COVID patients who also have gum disease are nine times as likely to die from COVID
Oral bacteria are implicated in a large number of comorbidities that are labelled COVID
COVID patients who also have gum disease are 3.5 times as likely to be admitted to intensive care compared to those without. They are also 4.5 times as likely to need to be put on a ventilator and nine times as likely to die from COVID.
Once the mouth’s bacteria become aggravated, they can cause gum disease, chewing away at the tissues of the mouth and entering the blood stream. And once there, the bacteria can then flow around the body and settle in various organs, raising levels of inflammation and over time contributing to various specific and chronic conditions.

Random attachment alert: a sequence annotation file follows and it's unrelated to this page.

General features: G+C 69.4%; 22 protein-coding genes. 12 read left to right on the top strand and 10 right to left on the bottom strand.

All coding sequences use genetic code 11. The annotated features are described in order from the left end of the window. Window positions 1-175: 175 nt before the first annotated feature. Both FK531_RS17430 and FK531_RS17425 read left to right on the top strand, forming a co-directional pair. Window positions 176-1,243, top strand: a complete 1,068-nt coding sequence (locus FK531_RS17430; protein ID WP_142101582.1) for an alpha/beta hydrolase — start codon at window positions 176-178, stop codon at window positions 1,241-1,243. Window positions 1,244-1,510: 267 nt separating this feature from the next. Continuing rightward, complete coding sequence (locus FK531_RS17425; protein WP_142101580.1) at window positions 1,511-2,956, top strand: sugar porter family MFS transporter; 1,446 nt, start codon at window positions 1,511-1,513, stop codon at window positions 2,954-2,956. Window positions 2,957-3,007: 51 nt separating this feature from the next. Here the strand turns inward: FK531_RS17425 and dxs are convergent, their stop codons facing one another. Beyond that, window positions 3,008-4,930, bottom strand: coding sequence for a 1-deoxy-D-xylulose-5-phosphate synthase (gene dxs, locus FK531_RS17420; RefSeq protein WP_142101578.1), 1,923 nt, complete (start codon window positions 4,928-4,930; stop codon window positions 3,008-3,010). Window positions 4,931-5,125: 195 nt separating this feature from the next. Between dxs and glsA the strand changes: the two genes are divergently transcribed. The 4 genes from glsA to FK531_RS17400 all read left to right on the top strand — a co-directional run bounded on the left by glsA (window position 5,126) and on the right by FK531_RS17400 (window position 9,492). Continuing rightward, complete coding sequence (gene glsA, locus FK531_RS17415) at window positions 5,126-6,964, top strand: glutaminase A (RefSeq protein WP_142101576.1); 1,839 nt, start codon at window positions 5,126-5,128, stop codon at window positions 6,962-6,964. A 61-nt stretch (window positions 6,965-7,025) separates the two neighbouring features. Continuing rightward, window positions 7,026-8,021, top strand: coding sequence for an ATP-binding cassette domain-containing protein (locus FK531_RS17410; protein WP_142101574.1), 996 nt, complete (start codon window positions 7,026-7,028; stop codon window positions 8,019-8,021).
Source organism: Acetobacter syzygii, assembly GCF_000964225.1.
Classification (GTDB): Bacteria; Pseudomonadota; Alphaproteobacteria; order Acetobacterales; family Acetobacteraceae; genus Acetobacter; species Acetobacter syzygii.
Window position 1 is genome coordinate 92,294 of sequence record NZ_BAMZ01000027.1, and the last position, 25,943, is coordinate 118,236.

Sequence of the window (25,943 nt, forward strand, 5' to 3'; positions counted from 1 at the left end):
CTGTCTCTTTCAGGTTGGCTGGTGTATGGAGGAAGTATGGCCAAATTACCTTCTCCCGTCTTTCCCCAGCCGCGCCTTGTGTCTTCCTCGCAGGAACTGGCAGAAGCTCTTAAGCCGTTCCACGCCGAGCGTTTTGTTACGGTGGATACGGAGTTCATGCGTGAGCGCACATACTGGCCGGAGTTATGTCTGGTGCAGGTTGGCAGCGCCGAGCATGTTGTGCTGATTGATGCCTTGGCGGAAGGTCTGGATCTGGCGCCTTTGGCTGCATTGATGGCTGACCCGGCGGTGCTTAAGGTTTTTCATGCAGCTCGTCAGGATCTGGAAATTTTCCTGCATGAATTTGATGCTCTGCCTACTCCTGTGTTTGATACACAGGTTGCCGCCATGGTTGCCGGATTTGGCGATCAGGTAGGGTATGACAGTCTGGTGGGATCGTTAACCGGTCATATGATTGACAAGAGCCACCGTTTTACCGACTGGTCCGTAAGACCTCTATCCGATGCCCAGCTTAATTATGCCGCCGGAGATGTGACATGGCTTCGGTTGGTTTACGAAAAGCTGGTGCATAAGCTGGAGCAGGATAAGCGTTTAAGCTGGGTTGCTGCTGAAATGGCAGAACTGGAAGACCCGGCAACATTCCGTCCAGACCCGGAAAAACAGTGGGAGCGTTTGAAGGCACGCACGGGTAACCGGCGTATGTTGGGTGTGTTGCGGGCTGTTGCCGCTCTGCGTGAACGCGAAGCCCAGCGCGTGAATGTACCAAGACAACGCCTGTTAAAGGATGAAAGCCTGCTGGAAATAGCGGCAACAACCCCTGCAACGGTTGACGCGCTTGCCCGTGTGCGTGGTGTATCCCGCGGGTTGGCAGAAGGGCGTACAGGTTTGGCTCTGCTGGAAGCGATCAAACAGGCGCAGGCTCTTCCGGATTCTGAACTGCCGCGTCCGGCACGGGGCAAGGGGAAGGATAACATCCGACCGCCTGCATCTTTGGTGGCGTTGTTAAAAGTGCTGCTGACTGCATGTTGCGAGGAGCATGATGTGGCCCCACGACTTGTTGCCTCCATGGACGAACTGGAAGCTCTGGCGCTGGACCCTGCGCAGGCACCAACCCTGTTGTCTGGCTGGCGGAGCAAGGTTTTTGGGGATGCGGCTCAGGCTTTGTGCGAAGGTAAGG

A big problem with COVID and other respiratory viral illnesses are bacterial superinfections, i.e., when areas directly infected by the virus – such as the lungs and airways – are simultaneously infected with bacteria.
Oral infections also contribute to more aggressive bacteria in the mouth, which could then easily be breathed into the airway and lungs to launch a superinfection.
The research is convincing: